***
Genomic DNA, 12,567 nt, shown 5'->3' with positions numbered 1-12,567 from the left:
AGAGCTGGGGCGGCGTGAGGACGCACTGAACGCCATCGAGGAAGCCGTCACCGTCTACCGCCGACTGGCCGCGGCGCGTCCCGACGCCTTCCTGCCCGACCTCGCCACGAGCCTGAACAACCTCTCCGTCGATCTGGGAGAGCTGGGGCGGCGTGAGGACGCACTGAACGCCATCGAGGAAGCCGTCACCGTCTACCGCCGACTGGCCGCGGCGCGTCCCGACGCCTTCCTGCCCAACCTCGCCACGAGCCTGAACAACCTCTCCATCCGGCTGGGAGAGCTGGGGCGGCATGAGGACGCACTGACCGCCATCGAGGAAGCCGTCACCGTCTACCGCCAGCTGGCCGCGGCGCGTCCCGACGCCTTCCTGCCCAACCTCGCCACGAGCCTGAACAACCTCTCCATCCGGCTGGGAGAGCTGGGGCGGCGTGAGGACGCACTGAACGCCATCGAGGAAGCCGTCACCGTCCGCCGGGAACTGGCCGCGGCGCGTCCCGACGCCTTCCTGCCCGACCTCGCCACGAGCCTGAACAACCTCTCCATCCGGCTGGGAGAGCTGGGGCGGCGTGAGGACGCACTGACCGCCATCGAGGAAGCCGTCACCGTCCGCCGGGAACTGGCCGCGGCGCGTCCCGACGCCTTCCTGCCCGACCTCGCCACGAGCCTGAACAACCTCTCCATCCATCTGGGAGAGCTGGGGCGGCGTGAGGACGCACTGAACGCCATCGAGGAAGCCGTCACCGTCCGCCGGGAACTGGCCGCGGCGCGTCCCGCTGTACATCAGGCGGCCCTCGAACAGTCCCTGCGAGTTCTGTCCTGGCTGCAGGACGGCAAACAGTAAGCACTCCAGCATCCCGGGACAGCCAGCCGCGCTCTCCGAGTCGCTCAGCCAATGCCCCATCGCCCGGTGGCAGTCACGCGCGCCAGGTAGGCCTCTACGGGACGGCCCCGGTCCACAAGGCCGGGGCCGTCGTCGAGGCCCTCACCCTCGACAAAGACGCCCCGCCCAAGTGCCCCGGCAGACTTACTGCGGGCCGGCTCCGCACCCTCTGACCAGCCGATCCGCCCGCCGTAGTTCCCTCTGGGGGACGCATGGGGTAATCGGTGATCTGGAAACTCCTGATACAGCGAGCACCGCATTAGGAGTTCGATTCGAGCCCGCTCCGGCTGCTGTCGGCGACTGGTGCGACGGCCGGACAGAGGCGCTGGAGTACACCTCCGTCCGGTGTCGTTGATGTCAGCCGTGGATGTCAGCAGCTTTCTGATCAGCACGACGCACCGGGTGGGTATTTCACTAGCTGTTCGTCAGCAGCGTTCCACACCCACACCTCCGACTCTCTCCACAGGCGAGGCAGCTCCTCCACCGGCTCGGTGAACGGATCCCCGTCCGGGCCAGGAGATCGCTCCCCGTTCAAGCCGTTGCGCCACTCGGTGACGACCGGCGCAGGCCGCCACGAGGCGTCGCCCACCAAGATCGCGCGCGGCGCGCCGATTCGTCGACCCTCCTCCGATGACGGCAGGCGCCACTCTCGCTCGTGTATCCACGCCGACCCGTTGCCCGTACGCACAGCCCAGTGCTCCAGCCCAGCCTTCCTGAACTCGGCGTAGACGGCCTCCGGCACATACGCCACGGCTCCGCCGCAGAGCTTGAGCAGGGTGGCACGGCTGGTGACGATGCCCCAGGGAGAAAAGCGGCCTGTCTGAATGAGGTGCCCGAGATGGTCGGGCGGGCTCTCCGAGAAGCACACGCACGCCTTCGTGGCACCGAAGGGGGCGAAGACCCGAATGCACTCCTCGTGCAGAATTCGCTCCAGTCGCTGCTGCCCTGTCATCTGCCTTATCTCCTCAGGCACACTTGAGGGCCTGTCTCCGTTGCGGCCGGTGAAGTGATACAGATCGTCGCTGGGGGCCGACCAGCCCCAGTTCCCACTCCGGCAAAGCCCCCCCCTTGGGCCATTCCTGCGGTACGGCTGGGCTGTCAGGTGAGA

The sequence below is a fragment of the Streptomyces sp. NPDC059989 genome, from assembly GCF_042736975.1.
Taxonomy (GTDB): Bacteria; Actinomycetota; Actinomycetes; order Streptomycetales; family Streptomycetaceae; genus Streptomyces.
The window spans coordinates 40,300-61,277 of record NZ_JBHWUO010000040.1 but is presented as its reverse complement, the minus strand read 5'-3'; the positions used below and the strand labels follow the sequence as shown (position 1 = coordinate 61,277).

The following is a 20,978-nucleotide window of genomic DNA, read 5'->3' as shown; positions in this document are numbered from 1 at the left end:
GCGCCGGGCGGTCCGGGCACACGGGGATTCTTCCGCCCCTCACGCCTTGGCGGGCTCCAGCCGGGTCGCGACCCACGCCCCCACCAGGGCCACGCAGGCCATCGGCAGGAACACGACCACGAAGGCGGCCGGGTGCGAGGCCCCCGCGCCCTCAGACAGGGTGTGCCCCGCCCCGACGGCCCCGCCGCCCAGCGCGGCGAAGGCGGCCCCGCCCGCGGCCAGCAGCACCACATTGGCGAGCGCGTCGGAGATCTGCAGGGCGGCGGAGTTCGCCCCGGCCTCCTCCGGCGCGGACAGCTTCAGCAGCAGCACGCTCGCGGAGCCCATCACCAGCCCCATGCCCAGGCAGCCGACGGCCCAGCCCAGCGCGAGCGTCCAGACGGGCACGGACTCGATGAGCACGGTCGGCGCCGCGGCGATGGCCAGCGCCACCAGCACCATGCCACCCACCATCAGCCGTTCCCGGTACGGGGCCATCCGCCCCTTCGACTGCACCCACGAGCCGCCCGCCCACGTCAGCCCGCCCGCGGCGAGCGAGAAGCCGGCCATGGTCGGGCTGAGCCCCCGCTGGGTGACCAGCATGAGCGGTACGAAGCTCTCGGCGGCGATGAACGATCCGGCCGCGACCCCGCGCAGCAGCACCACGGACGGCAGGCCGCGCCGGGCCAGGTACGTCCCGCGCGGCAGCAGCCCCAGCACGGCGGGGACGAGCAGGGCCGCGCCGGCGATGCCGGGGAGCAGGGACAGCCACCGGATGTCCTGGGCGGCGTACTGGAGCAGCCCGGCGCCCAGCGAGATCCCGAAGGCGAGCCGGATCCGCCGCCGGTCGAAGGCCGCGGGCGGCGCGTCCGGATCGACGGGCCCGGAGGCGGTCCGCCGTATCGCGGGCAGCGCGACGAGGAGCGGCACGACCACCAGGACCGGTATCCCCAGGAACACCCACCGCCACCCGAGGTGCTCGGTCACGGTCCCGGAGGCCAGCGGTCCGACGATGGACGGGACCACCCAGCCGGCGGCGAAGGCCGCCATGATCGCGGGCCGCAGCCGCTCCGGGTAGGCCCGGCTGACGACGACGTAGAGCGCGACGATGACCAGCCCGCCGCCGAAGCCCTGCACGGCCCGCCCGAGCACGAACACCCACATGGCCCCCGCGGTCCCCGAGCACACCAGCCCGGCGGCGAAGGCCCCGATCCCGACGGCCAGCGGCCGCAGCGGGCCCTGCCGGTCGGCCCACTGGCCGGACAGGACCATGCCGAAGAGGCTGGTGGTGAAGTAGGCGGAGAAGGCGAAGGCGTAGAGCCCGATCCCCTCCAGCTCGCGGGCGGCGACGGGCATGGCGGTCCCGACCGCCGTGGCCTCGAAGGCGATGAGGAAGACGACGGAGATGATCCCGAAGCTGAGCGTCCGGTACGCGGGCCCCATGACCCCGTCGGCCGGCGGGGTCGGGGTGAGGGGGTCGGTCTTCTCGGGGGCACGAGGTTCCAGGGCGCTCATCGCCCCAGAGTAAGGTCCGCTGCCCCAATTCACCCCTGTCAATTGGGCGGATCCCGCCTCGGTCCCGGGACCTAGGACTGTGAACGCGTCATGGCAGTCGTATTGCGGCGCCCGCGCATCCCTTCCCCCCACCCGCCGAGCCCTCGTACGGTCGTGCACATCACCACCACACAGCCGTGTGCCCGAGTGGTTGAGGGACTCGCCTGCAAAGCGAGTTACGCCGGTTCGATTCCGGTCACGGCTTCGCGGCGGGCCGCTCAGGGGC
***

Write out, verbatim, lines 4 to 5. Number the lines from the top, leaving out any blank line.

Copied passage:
Taxonomy (GTDB): Bacteria; Actinomycetota; Actinomycetes; order Streptomycetales; family Streptomycetaceae; genus Streptomyces.
The window spans coordinates 40,300-61,277 of record NZ_JBHWUO010000040.1 but is presented as its reverse complement, the minus strand read 5'-3'; the positions used below and the strand labels follow the sequence as shown (position 1 = coordinate 61,277).